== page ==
Kicking Off, Looking Good

bob e

New member
Dec 13, 2020
2
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One of the coolest bikes ever! Remember first reading an article in a magazine about it when they were first produced in about 1984. Remember it mentioned Chris Carr was riding one then. Cycle magazine perhaps? Probably when he was still a junior. Miss the 600’s!
 

ambike

Well-known member
Dec 10, 2020
59
64
Agreed. The Wood DOHC is a rare beaut !

For a simple & stylish counterpart, try this alcohol-burning Jawa DT500.


Jawa DT 500, 11.jpg
 
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ambike

Well-known member
Dec 10, 2020
59
64
Here's a righteous Turnip TT from ' 66.

I don't know of any special race history. Limited use could be why the original headers remained in great condition ?? Most were flattened for obvious reasons.

For a number of years it belonged to Craig Vetter . It was featured in a mag article possibly in the early 1990s. Maybe CycleWorld ?

A few months into the production year, Triumph changed the VIN nomenclature from T120 C to T120 TT. This one is stamped TT.

It runs strong.


Triumph 1966 TT, Vetter.jpg

Triumph, 1966, T120-TT, 2.JPG
 
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rats

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Dec 14, 2020
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Some ostensible expert told me the 120C and 120TT were produced concurrently during one model year ('66 sounds familiar), and that the C had left-side high pipes (maybe like the T100C and TR6C?). Thanks for correcting that.

Or maybe pipes and some other, relatively minor differences were East Coast vs. West Coast models? Seems like I've heard/read quite a lot of contradictory "facts." The world is a wiggly place.
 
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ambike

Well-known member
Dec 10, 2020
59
64
The following will help clear up many questions :


As far as I know, all of the 1966 " TT " track models - whether from the first batch stamped with C , or the later production with TT - came with the signature downswept exhausts. The header pipes are 1 3/4 " diameter. The 1966 TR6SC " Desert Racer " used a pair of open, hi-mounted pipes both exiting on the left side. Those are smaller in diameter. According to the link, there were only 399 produced for the 66 year. Once again, we have another situation with the VIN coding. It's stated the " S " was dropped after 260 units were built.

Here's a genuine 1966 TR6SC with verified & matching serial numbers. It lives next to the TT. Like the TT, it also came from California.


Triumph, 1966, TR6-SC, 1.JPG

Triumph 1966 TR6SC.JPG
 
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AHRMA92

Active member
Dec 9, 2020
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Calistoga sure was a great 1/2 venue while it lasted. Great racing & a fun vacation destination for me, from San Diego County. Maybe -one day it will make comeback.
 
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ambike

Well-known member
Dec 10, 2020
59
64
Great-looking bikes !

Curious Question, M-68 Bul : Front axle has extra threads showing. An OE nut is longer, but not much. Are those legs pulled-in ? Spacers a bit narrow ?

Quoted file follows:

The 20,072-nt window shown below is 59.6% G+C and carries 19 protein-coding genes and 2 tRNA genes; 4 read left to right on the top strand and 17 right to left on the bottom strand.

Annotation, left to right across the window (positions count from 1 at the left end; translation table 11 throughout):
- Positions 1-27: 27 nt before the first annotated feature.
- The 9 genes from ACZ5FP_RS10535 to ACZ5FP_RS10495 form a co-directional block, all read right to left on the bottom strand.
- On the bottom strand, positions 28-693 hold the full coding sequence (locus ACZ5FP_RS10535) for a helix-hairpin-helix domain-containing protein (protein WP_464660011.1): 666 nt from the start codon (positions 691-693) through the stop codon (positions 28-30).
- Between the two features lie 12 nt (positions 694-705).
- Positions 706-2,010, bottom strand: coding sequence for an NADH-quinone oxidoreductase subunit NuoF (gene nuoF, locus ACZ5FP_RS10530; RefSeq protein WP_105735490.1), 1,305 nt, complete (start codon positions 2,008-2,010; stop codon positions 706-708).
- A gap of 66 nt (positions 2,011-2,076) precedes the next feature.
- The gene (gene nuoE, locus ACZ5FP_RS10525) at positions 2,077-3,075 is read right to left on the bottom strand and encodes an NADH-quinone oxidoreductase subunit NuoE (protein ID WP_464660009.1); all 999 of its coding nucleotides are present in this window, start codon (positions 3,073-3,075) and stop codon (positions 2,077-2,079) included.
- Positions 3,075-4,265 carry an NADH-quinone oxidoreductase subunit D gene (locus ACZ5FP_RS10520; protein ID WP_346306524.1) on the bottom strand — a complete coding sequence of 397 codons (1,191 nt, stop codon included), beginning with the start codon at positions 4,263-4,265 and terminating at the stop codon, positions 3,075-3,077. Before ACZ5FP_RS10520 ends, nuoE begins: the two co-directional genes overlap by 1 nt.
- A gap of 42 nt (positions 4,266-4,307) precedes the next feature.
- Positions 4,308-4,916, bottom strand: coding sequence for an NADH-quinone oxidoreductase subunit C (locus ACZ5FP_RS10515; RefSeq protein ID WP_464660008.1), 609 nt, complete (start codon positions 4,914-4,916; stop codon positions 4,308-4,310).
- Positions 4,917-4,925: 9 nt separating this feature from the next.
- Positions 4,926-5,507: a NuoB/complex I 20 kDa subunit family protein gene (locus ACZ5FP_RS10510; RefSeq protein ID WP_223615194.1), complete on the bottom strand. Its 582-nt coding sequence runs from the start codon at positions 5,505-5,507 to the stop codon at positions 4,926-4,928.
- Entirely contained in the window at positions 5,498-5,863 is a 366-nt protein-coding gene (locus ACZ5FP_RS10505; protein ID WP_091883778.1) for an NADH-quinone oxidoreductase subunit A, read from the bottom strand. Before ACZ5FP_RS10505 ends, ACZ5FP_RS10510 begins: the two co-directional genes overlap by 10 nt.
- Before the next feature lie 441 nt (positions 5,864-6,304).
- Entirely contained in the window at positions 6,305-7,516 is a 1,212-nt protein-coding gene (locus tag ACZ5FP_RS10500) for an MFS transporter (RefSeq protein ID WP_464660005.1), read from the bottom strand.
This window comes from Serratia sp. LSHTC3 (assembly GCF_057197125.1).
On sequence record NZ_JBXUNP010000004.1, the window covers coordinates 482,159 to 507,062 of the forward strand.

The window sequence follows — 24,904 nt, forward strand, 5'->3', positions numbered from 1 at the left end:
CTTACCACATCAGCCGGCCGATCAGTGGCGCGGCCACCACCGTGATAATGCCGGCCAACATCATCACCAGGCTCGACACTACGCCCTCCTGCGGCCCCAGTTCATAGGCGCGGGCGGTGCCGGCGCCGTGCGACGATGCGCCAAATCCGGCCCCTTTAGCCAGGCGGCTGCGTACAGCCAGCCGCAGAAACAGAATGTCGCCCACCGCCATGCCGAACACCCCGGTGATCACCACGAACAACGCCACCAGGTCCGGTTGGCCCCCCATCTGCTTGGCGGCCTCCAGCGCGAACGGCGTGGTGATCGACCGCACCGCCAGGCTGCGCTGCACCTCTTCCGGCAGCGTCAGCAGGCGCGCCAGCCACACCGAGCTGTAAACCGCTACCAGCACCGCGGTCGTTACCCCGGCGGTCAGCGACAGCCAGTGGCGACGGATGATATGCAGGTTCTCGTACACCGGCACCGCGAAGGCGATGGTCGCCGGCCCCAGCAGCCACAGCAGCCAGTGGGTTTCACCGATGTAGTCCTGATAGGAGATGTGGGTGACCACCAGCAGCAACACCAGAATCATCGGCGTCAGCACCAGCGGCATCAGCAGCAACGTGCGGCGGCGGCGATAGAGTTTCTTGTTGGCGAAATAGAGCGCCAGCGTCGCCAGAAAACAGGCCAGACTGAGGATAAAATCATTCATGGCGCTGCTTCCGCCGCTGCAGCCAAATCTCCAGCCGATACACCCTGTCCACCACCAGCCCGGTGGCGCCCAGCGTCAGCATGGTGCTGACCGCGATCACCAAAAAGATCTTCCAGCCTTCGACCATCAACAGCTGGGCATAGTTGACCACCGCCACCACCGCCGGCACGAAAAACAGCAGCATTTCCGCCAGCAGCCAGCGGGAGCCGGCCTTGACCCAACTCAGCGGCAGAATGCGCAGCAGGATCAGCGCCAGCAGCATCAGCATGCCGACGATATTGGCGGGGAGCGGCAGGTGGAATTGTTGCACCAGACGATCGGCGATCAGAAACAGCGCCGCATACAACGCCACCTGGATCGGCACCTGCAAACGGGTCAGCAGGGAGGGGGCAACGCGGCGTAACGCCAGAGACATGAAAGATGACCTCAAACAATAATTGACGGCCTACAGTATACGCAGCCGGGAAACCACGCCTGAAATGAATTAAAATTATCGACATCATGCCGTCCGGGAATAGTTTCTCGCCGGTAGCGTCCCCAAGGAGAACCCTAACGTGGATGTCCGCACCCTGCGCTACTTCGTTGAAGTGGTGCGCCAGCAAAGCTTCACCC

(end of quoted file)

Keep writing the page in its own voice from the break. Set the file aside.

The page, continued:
NervousNovice125G

Well-known member
Dec 10, 2020
41
120
Great-looking bikes !

Curious Question, M-68 Bul : Front axle has extra threads showing. An OE nut is longer, but not much. Are those legs pulled-in ? Spacers a bit narrow ?
Good question ambike. The bike uses a lower left fork leg on the right (no tab for the brake stay), or a modified right lower fork leg. Not sure if that has anything to do with the extra axle length. I really don't think it would. Forks seem to work fine. If I remember correctly, the stock axle nut had a flange built into it, making it wider along with the washers.
 

ambike

Well-known member
Dec 10, 2020
59
64
I thought there might have been some swapping to achieve the tab-less leg. It's a clean set-up.

More often than not, OE Bultaco front axle nuts will be installed with the necked-down section facing out. The factory assembled the turned section against the lock washer. Both outer diameters match, and because the hex is not very wide, a socket will engage more securely.

Mk IV M-68s are all-time favorites. Yours can't be beat !!
 

ambike

Well-known member
Dec 10, 2020
59
64
Many fine street-trackers exist, but it's hard to beat Harley's attempt at putting an XR on the road. This one is a bone stock, low-mileage original. The motor cases proved strong ( some were not ) and the cam gears in this particular cycle are exceptionally quiet.

Harley, 1984 XR-1000.JPG

Harley, 1984 XR-1000, 2.JPG
 
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ambike

Well-known member
Dec 10, 2020
59
64
A quick series of events resulted in a new, XL-883 ( 1993 ) becoming nothing but its motor and rear hub. Everything else was destroyed.

Reason : ArmorAll and the owner's hardheaded reluctance to replace his soaked & infected tires. There's much more, but " nuff said ".

I acquired the wreck and bought everything else. Yes, including a new factory frame with original VIN.

It was a project to match-up with the genuine XRs shown here. Time frame was Summer 1994.

It's tuned, re-jetted, and with a performance ignition module runs well.

Changing the rear wheel from the factory's original 16 " with its overweight tire to the new 18 " diameter using a Sun alloy rim and R-compound Dunlop provides superior feel & balance.


Harley, 1993, XL-883, 1.JPG

Harley, 1993, XL-883, 2.JPG
 
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